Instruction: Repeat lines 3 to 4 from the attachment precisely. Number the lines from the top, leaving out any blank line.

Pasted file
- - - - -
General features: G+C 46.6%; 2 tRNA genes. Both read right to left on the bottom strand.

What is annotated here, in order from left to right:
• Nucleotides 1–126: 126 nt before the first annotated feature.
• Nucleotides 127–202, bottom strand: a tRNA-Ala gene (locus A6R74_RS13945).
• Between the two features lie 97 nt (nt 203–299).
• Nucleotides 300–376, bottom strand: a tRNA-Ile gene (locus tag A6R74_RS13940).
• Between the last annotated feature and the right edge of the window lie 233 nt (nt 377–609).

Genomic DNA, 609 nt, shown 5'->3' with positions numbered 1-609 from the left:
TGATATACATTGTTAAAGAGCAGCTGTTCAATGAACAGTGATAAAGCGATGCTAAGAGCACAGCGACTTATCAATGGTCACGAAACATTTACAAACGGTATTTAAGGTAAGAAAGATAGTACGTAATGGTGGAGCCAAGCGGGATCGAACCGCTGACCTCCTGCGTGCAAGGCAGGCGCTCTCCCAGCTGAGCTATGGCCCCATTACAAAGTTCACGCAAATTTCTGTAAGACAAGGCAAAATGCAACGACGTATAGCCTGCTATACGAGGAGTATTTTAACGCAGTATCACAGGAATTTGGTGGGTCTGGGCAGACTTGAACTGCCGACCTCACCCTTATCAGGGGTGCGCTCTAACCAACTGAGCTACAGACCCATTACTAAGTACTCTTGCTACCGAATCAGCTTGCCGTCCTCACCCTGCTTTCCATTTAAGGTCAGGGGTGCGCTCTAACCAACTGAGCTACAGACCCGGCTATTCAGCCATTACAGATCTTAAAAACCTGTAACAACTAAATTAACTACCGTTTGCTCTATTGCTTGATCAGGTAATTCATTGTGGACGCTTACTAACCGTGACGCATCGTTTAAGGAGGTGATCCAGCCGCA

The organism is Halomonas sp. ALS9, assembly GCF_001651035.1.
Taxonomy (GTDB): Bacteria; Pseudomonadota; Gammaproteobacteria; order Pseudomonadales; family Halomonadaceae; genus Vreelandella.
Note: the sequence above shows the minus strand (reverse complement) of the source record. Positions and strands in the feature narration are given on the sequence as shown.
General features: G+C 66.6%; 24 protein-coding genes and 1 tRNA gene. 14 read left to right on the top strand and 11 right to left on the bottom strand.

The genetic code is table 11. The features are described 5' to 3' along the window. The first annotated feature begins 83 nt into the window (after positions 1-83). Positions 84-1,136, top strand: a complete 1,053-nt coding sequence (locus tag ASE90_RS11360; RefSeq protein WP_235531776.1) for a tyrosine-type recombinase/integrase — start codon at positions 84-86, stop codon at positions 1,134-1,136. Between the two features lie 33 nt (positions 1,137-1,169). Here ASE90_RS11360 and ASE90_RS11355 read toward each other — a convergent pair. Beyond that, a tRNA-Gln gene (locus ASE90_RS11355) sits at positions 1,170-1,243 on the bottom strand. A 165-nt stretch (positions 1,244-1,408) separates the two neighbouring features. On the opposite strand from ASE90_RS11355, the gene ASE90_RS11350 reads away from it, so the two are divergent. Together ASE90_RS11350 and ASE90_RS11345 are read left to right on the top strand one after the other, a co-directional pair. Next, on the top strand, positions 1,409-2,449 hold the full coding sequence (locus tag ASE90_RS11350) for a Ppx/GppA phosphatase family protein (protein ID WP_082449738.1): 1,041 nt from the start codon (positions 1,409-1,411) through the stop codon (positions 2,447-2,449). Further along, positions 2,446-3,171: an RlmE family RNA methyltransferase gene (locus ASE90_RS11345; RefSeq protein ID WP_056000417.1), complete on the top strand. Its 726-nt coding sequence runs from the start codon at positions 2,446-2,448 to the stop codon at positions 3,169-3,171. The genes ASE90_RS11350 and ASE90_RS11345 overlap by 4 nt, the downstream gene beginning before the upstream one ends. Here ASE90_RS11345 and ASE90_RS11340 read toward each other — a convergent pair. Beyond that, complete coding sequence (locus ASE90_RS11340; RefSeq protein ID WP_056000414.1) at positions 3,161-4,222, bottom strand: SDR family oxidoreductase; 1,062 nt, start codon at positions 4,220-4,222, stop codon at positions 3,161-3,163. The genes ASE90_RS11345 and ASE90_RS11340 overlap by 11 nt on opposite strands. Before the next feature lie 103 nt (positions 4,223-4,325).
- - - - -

• Nucleotides 1–126: 126 nt before the first annotated feature.
• Nucleotides 127–202, bottom strand: a tRNA-Ala gene (locus A6R74_RS13945).